“Perhaps, with God’s help, if we should come across copies of the requisite books, we shall treat also of these matters. For now, however, since we have been driven from our home, and are the object of universal vilification, we lack the resources and leisure to treat of these things and to look into making this a better book. As for these texts which we now present to the public, it is with great labor that we have collected them, since we brought the books with us for other uses and other occasions. Because of these things, we have been deprived of many aids that would have brought this work to a more perfect state; but, in the meantime, we have not strayed from stating those things which were of the greatest necessity.”
Given that he was unable to consult a proper library, it seems quite possible that, in the case of citation 2.8.3, Kyparissiotes is either quoting from memory, or, more likely, quoting from a third source that attributes the text to St. Gregory of Nyssa’s De vita Moysis, and he lacks the means to check up on the citation.
Here follows the Greek of the passage, from the manuscript Ottobon. gr. 99, fol. 126v:
Καὶ ὁ θεῖος Γρηγόριος Νύσσης ἐν τῷ εἰς τὸν βίον Μωσέως φησιν· ἡ δὲ ἄκτιστος δόξα ἤγουν ἡ θεία φύσις παντελῶς ἐστι καθ’ ἑαυτὴν ἄρρητος καὶ ἀκατάληπτος καὶ ἀόρατος. οὐδὲν ὅπερ ἐστιν αὐτὸ τοῦτο, καθ’ ἑαυτὸ γυμνὸν καθαρῶς εἰς κατάληψιν ἢ ὅρασιν ἔρχεται σωματικῶν ὀφθαλμῶν ὁπωσδήποτε, ἄκτιστον γάρ· τὸ δὲ ἄκτιστον σωματικοῖς ὀφθαλμοῖς ἄληπτον, κἂν Μωσῆς κἂν Παῦλος ὁ εἰς τρίτον οὐρανὸν ἀνελθὼν κἂν ἄγγελος ἦ ὁ τῆς θείας θεωρίας ἁπτόμενος. τὸ γὰρ ὄντως ὄν, ἡ ἀληθής ἐστι ζωή, τοῦτο δὲ εἰς γνῶσιν ἀγγελικὴν ἢ ἀνθρωπίνην ἀνέφικτον.
May 28, 2011
From John Kyparissiotes, Decades, PG 152, 769 B – 771 B.
Chapter Seven. Upon what basis, then, must we theologize, and out of what things?
Dionysius the Great, in chapter 7 of his On the Divine Names, says:
“In addition, we must examine how we know God, who is an object neither of intellectual nor of sensible perception, nor is absolutely any one of the things that are. We must examine, then, whether it is not true to say that we know God, not from his own nature (for that is unknown, and surpasses all reason and mind); but, from his ordering of all things that are, as being projected from himself, and as containing certain images and similitudes of his divine exemplars, we ascend to that which is beyond all, as far as lies in our power, by a way and by order, namely, by way of abstracting all things, and by his pre-eminence over all things, and by his being the cause of all things.”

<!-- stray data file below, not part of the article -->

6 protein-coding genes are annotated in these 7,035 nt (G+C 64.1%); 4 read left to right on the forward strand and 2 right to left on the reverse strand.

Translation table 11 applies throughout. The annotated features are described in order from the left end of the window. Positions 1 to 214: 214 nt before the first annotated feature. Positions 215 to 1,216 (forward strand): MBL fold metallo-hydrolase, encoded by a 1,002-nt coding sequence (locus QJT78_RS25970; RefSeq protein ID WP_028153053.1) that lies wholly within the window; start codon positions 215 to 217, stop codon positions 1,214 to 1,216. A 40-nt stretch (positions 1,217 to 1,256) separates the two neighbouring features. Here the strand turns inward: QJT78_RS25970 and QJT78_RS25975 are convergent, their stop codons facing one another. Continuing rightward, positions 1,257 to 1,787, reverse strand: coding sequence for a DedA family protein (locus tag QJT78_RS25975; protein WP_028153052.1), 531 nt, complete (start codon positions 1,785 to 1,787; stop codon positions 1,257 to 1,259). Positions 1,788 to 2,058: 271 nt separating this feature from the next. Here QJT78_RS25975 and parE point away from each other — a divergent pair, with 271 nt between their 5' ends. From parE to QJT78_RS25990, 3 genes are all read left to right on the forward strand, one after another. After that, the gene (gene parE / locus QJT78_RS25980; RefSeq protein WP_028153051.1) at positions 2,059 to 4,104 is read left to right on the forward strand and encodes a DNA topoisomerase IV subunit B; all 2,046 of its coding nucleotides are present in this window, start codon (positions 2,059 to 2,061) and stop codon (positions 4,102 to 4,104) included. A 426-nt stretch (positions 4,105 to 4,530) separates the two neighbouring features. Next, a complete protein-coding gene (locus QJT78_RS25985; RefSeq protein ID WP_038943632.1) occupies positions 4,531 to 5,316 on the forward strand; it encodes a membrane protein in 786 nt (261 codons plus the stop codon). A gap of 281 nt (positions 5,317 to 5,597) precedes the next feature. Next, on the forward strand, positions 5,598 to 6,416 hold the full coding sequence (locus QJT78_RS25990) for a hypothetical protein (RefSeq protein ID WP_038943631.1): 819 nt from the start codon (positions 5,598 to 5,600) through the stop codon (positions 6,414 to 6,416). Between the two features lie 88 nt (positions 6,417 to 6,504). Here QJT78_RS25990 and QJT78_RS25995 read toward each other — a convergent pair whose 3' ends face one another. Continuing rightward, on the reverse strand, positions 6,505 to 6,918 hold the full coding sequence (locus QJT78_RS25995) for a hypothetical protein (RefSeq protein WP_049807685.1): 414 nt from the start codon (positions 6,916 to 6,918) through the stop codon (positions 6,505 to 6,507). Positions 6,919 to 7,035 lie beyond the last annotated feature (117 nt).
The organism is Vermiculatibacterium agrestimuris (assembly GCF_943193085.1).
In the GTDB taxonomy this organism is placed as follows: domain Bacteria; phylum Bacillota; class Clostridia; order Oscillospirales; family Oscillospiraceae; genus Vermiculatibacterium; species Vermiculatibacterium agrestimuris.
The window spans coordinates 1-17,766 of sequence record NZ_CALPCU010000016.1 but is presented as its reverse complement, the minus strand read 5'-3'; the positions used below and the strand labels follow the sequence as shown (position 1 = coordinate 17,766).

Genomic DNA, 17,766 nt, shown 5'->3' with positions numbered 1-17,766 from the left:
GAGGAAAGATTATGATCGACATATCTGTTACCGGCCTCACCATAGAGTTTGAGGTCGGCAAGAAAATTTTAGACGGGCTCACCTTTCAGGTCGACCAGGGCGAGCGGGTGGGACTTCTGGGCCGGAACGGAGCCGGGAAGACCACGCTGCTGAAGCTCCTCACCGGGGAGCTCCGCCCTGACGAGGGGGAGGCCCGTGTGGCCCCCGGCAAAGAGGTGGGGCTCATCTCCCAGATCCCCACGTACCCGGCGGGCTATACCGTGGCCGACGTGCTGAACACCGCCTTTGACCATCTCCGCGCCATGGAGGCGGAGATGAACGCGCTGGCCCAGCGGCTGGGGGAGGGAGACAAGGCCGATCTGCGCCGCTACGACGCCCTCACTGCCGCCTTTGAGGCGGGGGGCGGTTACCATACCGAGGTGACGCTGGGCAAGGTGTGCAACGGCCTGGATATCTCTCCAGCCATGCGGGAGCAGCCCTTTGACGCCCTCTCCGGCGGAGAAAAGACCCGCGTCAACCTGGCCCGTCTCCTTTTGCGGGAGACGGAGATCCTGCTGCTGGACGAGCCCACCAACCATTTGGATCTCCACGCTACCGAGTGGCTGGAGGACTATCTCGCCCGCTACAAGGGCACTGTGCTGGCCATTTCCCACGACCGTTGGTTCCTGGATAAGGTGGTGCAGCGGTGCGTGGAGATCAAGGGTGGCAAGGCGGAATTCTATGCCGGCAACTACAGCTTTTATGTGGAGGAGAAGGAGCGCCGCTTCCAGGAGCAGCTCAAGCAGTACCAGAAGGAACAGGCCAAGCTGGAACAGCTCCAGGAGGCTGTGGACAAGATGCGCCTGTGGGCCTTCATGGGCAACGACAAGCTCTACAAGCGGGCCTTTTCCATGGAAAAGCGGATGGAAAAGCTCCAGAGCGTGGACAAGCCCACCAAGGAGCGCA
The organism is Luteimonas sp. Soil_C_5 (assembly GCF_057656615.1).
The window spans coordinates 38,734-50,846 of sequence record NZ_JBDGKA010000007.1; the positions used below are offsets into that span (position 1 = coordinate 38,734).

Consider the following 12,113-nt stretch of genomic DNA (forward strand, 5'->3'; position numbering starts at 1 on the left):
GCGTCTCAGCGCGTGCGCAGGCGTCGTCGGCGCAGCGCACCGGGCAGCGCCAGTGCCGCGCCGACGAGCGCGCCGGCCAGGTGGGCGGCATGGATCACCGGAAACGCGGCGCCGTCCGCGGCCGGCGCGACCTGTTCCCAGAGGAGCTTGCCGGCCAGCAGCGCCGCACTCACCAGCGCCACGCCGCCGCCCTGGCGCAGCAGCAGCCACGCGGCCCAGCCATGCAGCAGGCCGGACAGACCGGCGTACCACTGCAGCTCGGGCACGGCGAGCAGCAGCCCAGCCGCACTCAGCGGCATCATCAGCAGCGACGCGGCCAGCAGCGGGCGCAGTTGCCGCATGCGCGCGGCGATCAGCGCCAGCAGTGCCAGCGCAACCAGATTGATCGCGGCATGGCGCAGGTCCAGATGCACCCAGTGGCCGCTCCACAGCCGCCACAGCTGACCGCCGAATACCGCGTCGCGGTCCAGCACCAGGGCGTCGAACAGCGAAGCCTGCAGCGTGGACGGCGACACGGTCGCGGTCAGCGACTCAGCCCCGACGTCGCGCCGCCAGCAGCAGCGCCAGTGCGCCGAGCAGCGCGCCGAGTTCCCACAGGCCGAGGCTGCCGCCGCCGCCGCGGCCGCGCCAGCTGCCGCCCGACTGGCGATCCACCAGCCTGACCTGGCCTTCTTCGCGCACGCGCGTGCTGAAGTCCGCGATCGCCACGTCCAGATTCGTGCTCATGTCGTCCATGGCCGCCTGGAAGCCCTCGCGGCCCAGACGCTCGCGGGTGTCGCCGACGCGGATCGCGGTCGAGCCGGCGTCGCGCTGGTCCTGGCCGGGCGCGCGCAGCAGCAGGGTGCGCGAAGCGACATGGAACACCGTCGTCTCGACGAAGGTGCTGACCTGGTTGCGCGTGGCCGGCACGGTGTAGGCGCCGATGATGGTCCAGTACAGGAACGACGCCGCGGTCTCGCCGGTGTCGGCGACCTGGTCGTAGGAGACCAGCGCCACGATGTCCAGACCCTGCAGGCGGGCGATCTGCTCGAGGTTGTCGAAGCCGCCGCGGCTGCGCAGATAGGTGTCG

[2.7.1] Ps.-Dionysius, De divinis nominibus VII.3; PG 3, 869 C - 872 A.
And Gregory the Theologian, in his Second Theological Oration, says:
“Thus reason that is from God, that is implanted in everything from the beginning and is the first law in us, and is bound up in all, leads us up to God through visible things.”
[2.7.2] Gregory of Nazianzus, or. 28.16; PG 26, 48 B.
And again, the same author says that what is divine is
“only adumbrated by the mind, and that very dimly and scantily, not out of those things he is in himself, but out of those things that are around him, one image being got from one source and another from another, and combined into some sort of presentation of the truth.”
[2.7.3] Gregory of Nazianzus, or. 38.7; PG 36, 317 B-C = or. 45.3; PG 36, 625 C.
And those who, after him, expound this passage say that
“God is not understood from those things which he is in himself, that is, from his substance, but from the things which are around him, that is, from the creatures.”
[2.7.4] Not found; but cf. Meletius Medicus, De natura hominis, ed. J. A. Cramer, Anecdota Graeca e codd. manuscriptis bibliothecarum Oxoniensium, vol. 3 (Oxford 1836; repr. Amsterdam 1963), p. 143: "Since 'No one has seen God at any time,' that is to say, according to his substance -- not from those things which he is in himself, but from those things which are around him. But the person who says that he has not seen God's substance does not confess that he does not know God; but he knows him out of his activities (or, energies, ἐνεργειῶν): as, that he is all-powerful," etc. And a little further down: "But, as for us, we confess that God exists, and we say that we recognize him out of his works; but, as for approaching his substance, we do not make it our business to do this."
And St. Maximus, in his Centuries on Theology, says that:
“[God] can in no way whatsoever be comprehended by anything that is; rather, he can only be known by faith; and this [is a knowledge] that he is, from the things that have been made; it is not a knowledge of him in respect of what he is.”
[2.7.5] Not yet found.
And again, the same father, in Century Three:
“That which exists, in an absolute sense, is known from that which exists in a non-absolute sense. It is not by the relation [it has] towards them that it is known that it exists — for how shall anyone in any way ever bring together what exists absolutely with things which do not exist absolutely? — but, in its incomparable superiority in respect of cause, it is known in an unknown way, since we can in no other way [know] what is beyond substance than by the obscure claim about it — that is, the mere claim that it exists — being demonstrated out of the things that are.”